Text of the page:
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Holly Madison felt trapped in a ‘cycle of gross things’ at Hefner’s Playboy Mansion

A young woman and an old man pose in formal attire.
Holly Madison and the late Hugh Hefner arrive at an event in June 2007.
(Matt Sayles / Associated Press)

The Playboy Mansion is about to give up some of its secrets, four years after the death of Hugh Hefner, founder and editor in chief of Playboy magazine.

Next month will bring the debut of “Secrets of Playboy,” a 10-hour series on A&E featuring players from “all levels of the brand,”the cable network said in a release Tuesday. Among those doing the talking? Former Playboy bunny and Hefner’s one-time girlfriend Holly Madison.

“Hefner defined the sexual revolution and allowed for the freedom of sexual expression,” A&E said in its release. “Yet intertwined with the glossy façade of a world that seemingly celebrated women was a more sinister reality that for decades allowed nefarious conduct including sexual assault and drug abuse to flourish, and where prostitution, suicide and even murder lurked in the shadows.”

Madison, who starred in E!'s “Girls Next Door” with Bridget Marquardt and Kendra Wilkinson and lived in the Playboy Mansion during her 2001-08 stint as one of Hef’s girlfriends, describes a very stressful time where she was harangued by the man of the house.

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“I remember there were times, probably within the first couple of years that I lived there, where I felt like I was in this cycle of gross things and I didn’t know what to do,” Madison says in a promo video. She describes pressure to “look like everyone else” and says that the one time she cut off her long hair, Hefner lost it.

“He flipped out on me and he was screaming at me and said it made me look old, hard and cheap,” she said.

Years ago, I pulled into a long driveway in Holmby Hills, then stopped in front of an imposing wrought-iron gate.

Marquardt remembers that period too, sharing details such as Hefner’s seemingly random red-lipstick ban for Madison.

“It was very frustrating to live with every day, all of the drama that was going on and the tensions,” she said in the promo. “I could definitely see that she was getting depressed and sad and her demeanor was starting to change.”

Madison previously wrote in her 2015 tell-all book, “Down the Rabbit Hole,” that she had contemplated suicide during her time at the mansion.

In the book, she explained her decision to move into the mansion: “I felt stuck in my life, trying to make ends meet. I lost the lease on my apartment. I felt like I’d already thrown myself to the wolves, so I might as well reap the rewards and not just be one more slut who walked through those doors.”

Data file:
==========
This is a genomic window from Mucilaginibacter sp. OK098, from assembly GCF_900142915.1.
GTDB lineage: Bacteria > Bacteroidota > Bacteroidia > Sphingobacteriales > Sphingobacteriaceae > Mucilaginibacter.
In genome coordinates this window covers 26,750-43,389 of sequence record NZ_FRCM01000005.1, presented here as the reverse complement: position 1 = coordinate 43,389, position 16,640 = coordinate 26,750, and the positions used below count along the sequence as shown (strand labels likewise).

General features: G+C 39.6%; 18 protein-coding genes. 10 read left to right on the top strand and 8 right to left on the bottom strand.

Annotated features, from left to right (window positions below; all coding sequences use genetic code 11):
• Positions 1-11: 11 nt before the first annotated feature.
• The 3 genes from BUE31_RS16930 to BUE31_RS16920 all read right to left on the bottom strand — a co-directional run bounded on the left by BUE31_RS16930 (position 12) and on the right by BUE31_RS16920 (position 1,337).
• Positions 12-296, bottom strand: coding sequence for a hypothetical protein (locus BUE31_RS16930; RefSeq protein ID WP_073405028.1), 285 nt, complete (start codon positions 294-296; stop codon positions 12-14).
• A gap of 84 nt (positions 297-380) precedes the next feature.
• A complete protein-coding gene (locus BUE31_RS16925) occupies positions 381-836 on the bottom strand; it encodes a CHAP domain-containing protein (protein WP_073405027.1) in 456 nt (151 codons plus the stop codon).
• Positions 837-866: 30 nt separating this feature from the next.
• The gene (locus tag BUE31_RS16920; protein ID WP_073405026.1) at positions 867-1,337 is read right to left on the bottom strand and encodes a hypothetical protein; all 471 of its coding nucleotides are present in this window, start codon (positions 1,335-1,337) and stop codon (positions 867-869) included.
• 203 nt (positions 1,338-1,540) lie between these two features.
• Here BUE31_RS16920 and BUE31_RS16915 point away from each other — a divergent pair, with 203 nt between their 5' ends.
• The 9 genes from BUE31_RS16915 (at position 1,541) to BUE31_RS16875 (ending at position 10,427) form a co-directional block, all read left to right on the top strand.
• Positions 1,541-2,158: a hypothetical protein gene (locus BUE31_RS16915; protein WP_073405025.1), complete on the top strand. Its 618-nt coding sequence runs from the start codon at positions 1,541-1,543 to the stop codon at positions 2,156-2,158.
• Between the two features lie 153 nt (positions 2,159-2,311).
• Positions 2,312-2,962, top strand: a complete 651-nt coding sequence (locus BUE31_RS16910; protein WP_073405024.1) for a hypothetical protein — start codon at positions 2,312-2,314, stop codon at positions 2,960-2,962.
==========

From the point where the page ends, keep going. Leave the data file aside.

Holly Madison is out for revenge, Kendra Wilsonson says, and that’s what’s behind the Hugh Hefner-bashing in Madison’s new tell-all book.

(Fellow girlfriend Wilkinson, who is not part of A&E’s upcoming series, told People when the book was released that Madison had “this ulterior motive” while living in the mansion and was simply upset that she never became Mrs. Hefner. Wilkinson called the book “revenge.”)

Wondering how sex could happen in such a stressful environment? Well, former Hef girlfriend Sondra Theodore, who dated him from 1976-81, has the answer: drugs. And no, not Viagra.

“Quaaludes, down the line, were used for sex,” Theodore said in the new promo teaser. “Everything felt good to touch, everything felt soft and soft focus, and it was lovely. Usually you just took a half. Now, if you took two, you would pass out.

“It was such a seduction, and the men knew this,” she continued, “that they could get girls to do just about anything they wanted if they gave them a Quaalude.” Theodore said she had never touched drugs before coming to the mansion.

A former Hef assistant says Hefner was definitely in on it, including having a prescription for the drug in his name. There were actually four or five people on staff who had prescriptions, according to former assistant Lisa Loving Barrett, who worked in the mansion from 1977-89.

Former Playboy bunny Holly Madison doesn’t miss much about living in the storied mansion.

“Quaaludes were, we called them the leg spreaders ... that is what the whole point of them was, you know,” she said. “They were a necessary evil, if you will, to the partying.”

“Secrets of Playboy” debuts Jan. 24 on A&E and will be available to stream on the network’s app and at aetv.com.


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